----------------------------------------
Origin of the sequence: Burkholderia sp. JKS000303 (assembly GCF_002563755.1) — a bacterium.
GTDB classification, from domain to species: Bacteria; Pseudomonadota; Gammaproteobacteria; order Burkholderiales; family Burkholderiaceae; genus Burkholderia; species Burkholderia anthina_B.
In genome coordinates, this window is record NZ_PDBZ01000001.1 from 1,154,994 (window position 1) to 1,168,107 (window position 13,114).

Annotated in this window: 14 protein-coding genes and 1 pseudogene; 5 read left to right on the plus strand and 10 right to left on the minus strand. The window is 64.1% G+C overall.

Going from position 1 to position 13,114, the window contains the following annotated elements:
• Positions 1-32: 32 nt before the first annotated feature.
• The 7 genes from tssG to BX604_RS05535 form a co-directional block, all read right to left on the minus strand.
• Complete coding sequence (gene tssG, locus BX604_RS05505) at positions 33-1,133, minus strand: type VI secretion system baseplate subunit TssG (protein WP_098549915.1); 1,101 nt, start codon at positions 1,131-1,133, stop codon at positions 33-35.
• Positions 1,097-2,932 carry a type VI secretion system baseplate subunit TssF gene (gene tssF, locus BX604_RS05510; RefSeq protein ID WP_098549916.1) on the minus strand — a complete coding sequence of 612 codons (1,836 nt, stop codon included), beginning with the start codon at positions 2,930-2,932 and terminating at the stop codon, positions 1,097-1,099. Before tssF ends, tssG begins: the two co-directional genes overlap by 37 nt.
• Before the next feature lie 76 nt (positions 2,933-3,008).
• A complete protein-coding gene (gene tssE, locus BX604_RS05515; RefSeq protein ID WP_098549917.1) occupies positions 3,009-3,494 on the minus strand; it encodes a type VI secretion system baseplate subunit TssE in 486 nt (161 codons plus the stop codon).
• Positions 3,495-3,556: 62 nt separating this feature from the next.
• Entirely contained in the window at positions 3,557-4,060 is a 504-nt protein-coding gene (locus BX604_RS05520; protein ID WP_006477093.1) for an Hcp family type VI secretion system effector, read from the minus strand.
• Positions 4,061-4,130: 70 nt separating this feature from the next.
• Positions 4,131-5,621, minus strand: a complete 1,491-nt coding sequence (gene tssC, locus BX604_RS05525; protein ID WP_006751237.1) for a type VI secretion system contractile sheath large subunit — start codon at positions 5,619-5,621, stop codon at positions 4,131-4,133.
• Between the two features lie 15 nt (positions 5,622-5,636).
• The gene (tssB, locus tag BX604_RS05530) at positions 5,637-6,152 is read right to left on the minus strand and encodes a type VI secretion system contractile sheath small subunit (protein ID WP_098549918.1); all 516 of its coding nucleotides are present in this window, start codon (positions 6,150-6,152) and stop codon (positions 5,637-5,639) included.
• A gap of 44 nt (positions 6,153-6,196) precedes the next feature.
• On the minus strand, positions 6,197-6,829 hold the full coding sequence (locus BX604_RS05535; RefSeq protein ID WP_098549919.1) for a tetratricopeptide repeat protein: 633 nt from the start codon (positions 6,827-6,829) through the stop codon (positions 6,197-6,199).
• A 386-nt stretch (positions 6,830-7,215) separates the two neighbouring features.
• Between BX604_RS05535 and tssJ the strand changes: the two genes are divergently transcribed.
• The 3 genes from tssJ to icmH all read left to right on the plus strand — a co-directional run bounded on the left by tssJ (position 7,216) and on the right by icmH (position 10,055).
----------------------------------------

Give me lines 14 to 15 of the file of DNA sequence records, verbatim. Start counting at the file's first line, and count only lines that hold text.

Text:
• Positions 4,061-4,130: 70 nt separating this feature from the next.
• Positions 4,131-5,621, minus strand: a complete 1,491-nt coding sequence (gene tssC, locus BX604_RS05525; protein ID WP_006751237.1) for a type VI secretion system contractile sheath large subunit — start codon at positions 5,619-5,621, stop codon at positions 4,131-4,133.